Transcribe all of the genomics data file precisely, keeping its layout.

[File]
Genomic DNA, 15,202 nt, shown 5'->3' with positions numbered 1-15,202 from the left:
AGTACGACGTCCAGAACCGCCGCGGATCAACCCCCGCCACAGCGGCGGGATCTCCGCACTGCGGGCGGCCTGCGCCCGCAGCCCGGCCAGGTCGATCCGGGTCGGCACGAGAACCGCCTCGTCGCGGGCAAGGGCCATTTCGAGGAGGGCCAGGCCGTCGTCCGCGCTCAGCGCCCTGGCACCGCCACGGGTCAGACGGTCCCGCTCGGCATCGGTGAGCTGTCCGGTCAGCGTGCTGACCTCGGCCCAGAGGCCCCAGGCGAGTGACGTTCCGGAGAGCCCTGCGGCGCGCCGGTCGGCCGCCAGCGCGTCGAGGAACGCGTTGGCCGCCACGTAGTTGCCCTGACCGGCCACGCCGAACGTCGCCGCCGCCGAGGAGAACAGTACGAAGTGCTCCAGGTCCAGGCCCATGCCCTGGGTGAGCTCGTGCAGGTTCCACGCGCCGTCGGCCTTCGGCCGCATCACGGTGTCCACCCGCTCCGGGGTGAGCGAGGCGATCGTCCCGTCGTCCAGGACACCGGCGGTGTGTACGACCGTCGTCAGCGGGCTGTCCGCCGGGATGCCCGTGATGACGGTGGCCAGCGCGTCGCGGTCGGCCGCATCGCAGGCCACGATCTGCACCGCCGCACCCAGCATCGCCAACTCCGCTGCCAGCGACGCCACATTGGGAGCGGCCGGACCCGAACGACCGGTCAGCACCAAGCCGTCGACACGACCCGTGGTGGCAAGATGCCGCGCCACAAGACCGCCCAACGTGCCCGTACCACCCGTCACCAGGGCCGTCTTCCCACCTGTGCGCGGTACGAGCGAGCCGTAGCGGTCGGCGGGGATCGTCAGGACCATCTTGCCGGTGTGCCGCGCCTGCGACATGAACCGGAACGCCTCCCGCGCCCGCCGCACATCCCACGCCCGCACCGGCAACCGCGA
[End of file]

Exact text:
Genomic DNA, 15,202 nt, shown 5'->3' with positions numbered 1-15,202 from the left:
AGTACGACGTCCAGAACCGCCGCGGATCAACCCCCGCCACAGCGGCGGGATCTCCGCACTGCGGGCGGCCTGCGCCCGCAGCCCGGCCAGGTCGATCCGGGTCGGCACGAGAACCGCCTCGTCGCGGGCAAGGGCCATTTCGAGGAGGGCCAGGCCGTCGTCCGCGCTCAGCGCCCTGGCACCGCCACGGGTCAGACGGTCCCGCTCGGCATCGGTGAGCTGTCCGGTCAGCGTGCTGACCTCGGCCCAGAGGCCCCAGGCGAGTGACGTTCCGGAGAGCCCTGCGGCGCGCCGGTCGGCCGCCAGCGCGTCGAGGAACGCGTTGGCCGCCACGTAGTTGCCCTGACCGGCCACGCCGAACGTCGCCGCCGCCGAGGAGAACAGTACGAAGTGCTCCAGGTCCAGGCCCATGCCCTGGGTGAGCTCGTGCAGGTTCCACGCGCCGTCGGCCTTCGGCCGCATCACGGTGTCCACCCGCTCCGGGGTGAGCGAGGCGATCGTCCCGTCGTCCAGGACACCGGCGGTGTGTACGACCGTCGTCAGCGGGCTGTCCGCCGGGATGCCCGTGATGACGGTGGCCAGCGCGTCGCGGTCGGCCGCATCGCAGGCCACGATCTGCACCGCCGCACCCAGCATCGCCAACTCCGCTGCCAGCGACGCCACATTGGGAGCGGCCGGACCCGAACGACCGGTCAGCACCAAGCCGTCGACACGACCCGTGGTGGCAAGATGCCGCGCCACAAGACCGCCCAACGTGCCCGTACCACCCGTCACCAGGGCCGTCTTCCCACCTGTGCGCGGTACGAGCGAGCCGTAGCGGTCGGCGGGGATCGTCAGGACCATCTTGCCGGTGTGCCGCGCCTGCGACATGAACCGGAACGCCTCCCGCGCCCGCCGCACATCCCACGCCCGCACCGGCAACCGCGA